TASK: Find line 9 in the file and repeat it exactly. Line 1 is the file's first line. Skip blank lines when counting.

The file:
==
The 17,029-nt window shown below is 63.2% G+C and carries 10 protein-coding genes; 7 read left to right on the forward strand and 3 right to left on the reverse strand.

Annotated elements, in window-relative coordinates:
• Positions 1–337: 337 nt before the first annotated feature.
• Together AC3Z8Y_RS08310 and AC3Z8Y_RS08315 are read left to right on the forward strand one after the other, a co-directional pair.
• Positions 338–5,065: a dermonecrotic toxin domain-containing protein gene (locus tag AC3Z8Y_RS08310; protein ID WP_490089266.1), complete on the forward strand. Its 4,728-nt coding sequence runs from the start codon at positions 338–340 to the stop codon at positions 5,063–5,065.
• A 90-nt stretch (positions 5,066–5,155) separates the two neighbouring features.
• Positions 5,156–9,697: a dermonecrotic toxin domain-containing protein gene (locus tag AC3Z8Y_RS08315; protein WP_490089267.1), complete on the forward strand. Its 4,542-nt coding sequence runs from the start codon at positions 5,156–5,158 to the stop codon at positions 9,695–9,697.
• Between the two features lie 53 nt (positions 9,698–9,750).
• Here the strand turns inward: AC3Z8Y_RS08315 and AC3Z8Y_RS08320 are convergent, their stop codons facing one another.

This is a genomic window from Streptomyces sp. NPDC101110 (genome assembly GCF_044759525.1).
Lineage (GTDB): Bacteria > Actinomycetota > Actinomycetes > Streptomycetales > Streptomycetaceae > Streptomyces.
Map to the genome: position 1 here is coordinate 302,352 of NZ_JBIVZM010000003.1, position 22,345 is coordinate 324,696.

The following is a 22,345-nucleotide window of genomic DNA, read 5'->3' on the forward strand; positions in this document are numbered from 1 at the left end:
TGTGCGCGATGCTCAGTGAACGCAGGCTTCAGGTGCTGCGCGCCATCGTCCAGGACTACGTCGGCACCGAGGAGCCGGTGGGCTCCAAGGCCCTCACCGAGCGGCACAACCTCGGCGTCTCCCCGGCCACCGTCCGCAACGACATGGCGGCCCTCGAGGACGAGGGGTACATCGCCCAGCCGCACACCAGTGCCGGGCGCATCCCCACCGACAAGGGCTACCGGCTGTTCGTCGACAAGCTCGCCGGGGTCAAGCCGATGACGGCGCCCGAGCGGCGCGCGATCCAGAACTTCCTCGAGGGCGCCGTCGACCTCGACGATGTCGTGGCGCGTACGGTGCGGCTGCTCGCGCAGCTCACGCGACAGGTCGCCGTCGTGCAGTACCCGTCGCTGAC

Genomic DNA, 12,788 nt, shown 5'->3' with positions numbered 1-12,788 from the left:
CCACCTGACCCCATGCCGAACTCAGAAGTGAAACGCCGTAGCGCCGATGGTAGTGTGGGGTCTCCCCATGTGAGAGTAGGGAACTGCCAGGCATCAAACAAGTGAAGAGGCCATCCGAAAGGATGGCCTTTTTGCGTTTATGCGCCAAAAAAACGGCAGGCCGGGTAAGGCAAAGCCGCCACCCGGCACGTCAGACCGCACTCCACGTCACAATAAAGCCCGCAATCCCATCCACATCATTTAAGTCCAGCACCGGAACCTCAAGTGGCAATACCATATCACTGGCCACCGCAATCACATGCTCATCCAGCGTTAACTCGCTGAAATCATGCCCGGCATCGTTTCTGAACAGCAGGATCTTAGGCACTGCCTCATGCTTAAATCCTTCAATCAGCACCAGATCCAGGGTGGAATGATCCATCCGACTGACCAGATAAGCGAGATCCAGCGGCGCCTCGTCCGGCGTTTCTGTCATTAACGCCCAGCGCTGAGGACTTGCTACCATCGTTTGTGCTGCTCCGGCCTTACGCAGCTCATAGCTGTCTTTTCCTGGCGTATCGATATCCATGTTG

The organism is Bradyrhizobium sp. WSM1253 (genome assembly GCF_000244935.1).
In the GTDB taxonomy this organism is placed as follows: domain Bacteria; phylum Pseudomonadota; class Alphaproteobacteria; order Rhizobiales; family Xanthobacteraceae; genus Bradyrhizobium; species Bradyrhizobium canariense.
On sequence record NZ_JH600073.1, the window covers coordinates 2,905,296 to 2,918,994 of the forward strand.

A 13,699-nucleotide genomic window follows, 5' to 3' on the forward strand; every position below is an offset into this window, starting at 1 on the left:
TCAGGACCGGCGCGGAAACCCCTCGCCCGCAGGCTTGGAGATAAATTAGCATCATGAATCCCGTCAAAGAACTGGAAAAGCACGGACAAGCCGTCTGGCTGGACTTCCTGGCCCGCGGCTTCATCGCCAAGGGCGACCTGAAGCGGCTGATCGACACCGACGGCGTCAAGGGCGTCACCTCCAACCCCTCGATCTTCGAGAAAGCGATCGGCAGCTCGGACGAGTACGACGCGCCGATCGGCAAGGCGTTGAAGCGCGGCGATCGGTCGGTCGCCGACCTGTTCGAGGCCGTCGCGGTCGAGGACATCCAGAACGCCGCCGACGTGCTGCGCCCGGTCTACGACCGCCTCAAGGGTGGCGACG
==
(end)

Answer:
• Here the strand turns inward: AC3Z8Y_RS08315 and AC3Z8Y_RS08320 are convergent, their stop codons facing one another.